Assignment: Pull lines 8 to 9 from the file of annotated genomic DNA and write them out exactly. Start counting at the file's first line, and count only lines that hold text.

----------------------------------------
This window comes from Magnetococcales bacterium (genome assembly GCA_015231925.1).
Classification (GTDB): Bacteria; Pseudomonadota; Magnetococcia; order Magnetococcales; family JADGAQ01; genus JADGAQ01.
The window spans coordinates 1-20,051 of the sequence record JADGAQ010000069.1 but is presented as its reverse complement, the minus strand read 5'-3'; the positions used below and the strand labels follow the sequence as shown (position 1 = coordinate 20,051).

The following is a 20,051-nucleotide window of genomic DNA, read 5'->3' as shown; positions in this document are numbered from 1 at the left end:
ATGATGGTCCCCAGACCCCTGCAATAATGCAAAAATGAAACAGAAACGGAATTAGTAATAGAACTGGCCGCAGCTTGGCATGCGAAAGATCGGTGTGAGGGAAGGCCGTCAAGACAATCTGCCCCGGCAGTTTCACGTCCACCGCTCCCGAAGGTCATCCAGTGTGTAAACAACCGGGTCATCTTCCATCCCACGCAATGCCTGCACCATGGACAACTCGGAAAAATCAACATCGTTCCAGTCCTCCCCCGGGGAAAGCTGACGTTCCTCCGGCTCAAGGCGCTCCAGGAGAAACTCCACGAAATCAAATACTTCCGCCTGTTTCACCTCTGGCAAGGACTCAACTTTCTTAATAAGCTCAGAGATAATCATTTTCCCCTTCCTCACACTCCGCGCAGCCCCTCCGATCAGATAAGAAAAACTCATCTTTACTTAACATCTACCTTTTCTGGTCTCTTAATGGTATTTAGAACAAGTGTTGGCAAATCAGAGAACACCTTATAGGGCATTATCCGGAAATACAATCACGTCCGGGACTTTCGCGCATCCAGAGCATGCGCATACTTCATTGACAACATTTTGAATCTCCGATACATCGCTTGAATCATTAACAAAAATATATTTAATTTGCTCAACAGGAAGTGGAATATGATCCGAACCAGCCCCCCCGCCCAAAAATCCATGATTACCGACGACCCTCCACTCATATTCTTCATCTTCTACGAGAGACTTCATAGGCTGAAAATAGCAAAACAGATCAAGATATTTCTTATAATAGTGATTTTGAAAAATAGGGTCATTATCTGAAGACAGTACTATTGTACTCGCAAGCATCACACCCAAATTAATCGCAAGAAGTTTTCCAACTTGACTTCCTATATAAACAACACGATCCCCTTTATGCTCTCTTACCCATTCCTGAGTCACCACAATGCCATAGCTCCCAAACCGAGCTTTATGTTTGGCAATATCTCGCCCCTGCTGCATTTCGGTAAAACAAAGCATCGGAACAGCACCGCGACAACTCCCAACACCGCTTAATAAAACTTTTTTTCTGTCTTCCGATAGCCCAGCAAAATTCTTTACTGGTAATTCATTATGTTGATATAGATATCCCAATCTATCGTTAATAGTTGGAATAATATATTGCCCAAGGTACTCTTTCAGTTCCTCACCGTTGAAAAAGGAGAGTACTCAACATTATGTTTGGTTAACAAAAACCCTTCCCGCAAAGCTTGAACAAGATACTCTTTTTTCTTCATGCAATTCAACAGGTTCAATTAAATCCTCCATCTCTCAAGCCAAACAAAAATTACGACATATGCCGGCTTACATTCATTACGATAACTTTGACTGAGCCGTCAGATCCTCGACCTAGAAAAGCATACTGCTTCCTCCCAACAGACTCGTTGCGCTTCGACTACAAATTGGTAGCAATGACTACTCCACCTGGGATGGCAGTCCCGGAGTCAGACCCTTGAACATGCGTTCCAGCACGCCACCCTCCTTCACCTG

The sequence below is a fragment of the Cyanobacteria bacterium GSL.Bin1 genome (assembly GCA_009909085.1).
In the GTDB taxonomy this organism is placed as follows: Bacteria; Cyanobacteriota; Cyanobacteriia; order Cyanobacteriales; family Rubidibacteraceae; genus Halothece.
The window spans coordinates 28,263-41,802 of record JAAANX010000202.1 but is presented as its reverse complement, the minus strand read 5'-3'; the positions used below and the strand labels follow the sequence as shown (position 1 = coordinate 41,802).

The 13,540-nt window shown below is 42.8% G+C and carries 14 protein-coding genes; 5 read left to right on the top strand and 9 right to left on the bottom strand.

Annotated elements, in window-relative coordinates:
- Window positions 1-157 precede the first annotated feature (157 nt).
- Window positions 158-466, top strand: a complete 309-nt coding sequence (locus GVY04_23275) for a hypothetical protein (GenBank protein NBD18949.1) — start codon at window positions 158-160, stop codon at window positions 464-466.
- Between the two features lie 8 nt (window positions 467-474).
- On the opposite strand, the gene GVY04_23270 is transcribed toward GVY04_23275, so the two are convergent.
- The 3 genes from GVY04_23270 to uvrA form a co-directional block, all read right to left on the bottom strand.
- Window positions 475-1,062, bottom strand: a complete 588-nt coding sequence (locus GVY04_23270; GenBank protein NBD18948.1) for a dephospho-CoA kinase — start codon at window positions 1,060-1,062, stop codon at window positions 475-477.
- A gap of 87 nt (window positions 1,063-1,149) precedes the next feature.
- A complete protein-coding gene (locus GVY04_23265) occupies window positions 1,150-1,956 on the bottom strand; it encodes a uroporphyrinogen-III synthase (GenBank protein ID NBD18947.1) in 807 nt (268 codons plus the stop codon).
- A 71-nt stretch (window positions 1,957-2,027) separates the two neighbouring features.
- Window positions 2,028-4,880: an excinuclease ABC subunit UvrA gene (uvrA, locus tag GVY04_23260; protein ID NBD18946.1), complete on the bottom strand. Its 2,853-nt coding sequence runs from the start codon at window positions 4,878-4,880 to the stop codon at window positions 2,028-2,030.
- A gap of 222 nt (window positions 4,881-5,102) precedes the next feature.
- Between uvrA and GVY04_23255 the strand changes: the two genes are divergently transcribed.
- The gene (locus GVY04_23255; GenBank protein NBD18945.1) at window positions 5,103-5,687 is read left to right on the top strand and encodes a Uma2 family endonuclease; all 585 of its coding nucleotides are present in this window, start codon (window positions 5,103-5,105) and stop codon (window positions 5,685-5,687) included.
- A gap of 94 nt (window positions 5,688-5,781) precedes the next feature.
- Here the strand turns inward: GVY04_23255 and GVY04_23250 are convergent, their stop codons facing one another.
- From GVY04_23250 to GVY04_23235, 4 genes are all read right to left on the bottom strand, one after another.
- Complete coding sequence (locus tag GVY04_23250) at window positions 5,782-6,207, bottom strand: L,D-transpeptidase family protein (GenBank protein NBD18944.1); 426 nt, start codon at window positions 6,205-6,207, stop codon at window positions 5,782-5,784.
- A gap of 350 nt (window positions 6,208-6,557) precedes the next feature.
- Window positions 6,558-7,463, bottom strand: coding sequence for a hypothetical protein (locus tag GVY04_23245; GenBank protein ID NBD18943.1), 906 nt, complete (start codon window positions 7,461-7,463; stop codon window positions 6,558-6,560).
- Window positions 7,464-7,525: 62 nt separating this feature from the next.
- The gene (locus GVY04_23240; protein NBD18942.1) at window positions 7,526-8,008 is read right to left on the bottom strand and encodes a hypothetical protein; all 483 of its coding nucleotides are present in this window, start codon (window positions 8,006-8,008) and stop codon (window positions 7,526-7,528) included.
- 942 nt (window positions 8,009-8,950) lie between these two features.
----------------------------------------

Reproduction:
The window spans coordinates 28,263-41,802 of record JAAANX010000202.1 but is presented as its reverse complement, the minus strand read 5'-3'; the positions used below and the strand labels follow the sequence as shown (position 1 = coordinate 41,802).

The 13,540-nt window shown below is 42.8% G+C and carries 14 protein-coding genes; 5 read left to right on the top strand and 9 right to left on the bottom strand.